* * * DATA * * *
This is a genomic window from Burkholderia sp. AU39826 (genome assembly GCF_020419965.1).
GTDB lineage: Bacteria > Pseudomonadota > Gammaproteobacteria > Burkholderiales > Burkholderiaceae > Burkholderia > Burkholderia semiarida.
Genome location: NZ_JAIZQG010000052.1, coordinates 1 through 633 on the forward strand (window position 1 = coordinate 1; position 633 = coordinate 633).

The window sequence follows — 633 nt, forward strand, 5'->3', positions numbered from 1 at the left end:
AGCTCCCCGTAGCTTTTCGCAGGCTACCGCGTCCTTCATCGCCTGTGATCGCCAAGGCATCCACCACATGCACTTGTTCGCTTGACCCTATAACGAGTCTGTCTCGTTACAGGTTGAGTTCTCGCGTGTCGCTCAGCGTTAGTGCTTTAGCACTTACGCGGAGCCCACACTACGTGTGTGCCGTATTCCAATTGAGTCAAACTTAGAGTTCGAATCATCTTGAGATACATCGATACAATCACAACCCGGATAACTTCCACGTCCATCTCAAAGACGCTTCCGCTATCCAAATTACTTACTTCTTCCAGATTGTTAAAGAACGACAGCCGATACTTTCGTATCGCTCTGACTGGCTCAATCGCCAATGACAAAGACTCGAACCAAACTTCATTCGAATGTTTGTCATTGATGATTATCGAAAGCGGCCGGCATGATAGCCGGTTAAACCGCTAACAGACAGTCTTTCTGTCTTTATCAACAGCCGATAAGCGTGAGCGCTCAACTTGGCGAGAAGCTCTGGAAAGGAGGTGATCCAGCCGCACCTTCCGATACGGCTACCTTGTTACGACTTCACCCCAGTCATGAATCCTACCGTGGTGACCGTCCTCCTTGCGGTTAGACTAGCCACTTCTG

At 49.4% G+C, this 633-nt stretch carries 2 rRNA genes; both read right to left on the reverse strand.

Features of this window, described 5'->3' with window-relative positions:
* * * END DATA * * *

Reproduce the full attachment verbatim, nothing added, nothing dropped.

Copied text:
This is a genomic window from Burkholderia sp. AU39826 (genome assembly GCF_020419965.1).
GTDB lineage: Bacteria > Pseudomonadota > Gammaproteobacteria > Burkholderiales > Burkholderiaceae > Burkholderia > Burkholderia semiarida.
Genome location: NZ_JAIZQG010000052.1, coordinates 1 through 633 on the forward strand (window position 1 = coordinate 1; position 633 = coordinate 633).

The window sequence follows — 633 nt, forward strand, 5'->3', positions numbered from 1 at the left end:
AGCTCCCCGTAGCTTTTCGCAGGCTACCGCGTCCTTCATCGCCTGTGATCGCCAAGGCATCCACCACATGCACTTGTTCGCTTGACCCTATAACGAGTCTGTCTCGTTACAGGTTGAGTTCTCGCGTGTCGCTCAGCGTTAGTGCTTTAGCACTTACGCGGAGCCCACACTACGTGTGTGCCGTATTCCAATTGAGTCAAACTTAGAGTTCGAATCATCTTGAGATACATCGATACAATCACAACCCGGATAACTTCCACGTCCATCTCAAAGACGCTTCCGCTATCCAAATTACTTACTTCTTCCAGATTGTTAAAGAACGACAGCCGATACTTTCGTATCGCTCTGACTGGCTCAATCGCCAATGACAAAGACTCGAACCAAACTTCATTCGAATGTTTGTCATTGATGATTATCGAAAGCGGCCGGCATGATAGCCGGTTAAACCGCTAACAGACAGTCTTTCTGTCTTTATCAACAGCCGATAAGCGTGAGCGCTCAACTTGGCGAGAAGCTCTGGAAAGGAGGTGATCCAGCCGCACCTTCCGATACGGCTACCTTGTTACGACTTCACCCCAGTCATGAATCCTACCGTGGTGACCGTCCTCCTTGCGGTTAGACTAGCCACTTCTG

At 49.4% G+C, this 633-nt stretch carries 2 rRNA genes; both read right to left on the reverse strand.

Features of this window, described 5'->3' with window-relative positions: